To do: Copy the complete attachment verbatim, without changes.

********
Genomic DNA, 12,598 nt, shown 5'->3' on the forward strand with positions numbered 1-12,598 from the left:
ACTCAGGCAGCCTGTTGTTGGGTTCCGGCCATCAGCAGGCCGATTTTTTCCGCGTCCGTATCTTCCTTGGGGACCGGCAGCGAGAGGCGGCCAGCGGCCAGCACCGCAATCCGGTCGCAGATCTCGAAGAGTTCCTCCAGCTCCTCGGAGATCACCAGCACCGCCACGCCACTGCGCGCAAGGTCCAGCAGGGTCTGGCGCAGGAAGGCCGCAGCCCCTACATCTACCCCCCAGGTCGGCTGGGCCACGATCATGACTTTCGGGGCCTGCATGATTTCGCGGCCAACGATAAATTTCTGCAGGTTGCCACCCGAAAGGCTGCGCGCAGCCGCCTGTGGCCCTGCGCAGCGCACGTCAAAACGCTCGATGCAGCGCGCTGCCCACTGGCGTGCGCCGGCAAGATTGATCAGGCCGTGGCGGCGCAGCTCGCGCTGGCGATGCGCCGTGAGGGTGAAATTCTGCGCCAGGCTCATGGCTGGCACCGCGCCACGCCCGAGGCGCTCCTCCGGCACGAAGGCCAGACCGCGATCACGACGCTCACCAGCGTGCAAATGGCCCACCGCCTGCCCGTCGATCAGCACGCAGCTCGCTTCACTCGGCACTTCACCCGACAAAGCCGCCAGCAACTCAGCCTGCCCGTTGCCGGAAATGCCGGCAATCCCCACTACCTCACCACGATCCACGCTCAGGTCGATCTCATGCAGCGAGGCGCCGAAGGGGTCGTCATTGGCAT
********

Genomic DNA, 12,598 nt, shown 5'->3' on the forward strand with positions numbered 1-12,598 from the left:
ACTCAGGCAGCCTGTTGTTGGGTTCCGGCCATCAGCAGGCCGATTTTTTCCGCGTCCGTATCTTCCTTGGGGACCGGCAGCGAGAGGCGGCCAGCGGCCAGCACCGCAATCCGGTCGCAGATCTCGAAGAGTTCCTCCAGCTCCTCGGAGATCACCAGCACCGCCACGCCACTGCGCGCAAGGTCCAGCAGGGTCTGGCGCAGGAAGGCCGCAGCCCCTACATCTACCCCCCAGGTCGGCTGGGCCACGATCATGACTTTCGGGGCCTGCATGATTTCGCGGCCAACGATAAATTTCTGCAGGTTGCCACCCGAAAGGCTGCGCGCAGCCGCCTGTGGCCCTGCGCAGCGCACGTCAAAACGCTCGATGCAGCGCGCTGCCCACTGGCGTGCGCCGGCAAGATTGATCAGGCCGTGGCGGCGCAGCTCGCGCTGGCGATGCGCCGTGAGGGTGAAATTCTGCGCCAGGCTCATGGCTGGCACCGCGCCACGCCCGAGGCGCTCCTCCGGCACGAAGGCCAGACCGCGATCACGACGCTCACCAGCGTGCAAATGGCCCACCGCCTGCCCGTCGATCAGCACGCAGCTCGCTTCACTCGGCACTTCACCCGACAAAGCCGCCAGCAACTCAGCCTGCCCGTTGCCGGAAATGCCGGCAATCCCCACTACCTCACCACGATCCACGCTCAGGTCGATCTCATGCAGCGAGGCGCCGAAGGGGTCGTCATTGGCAT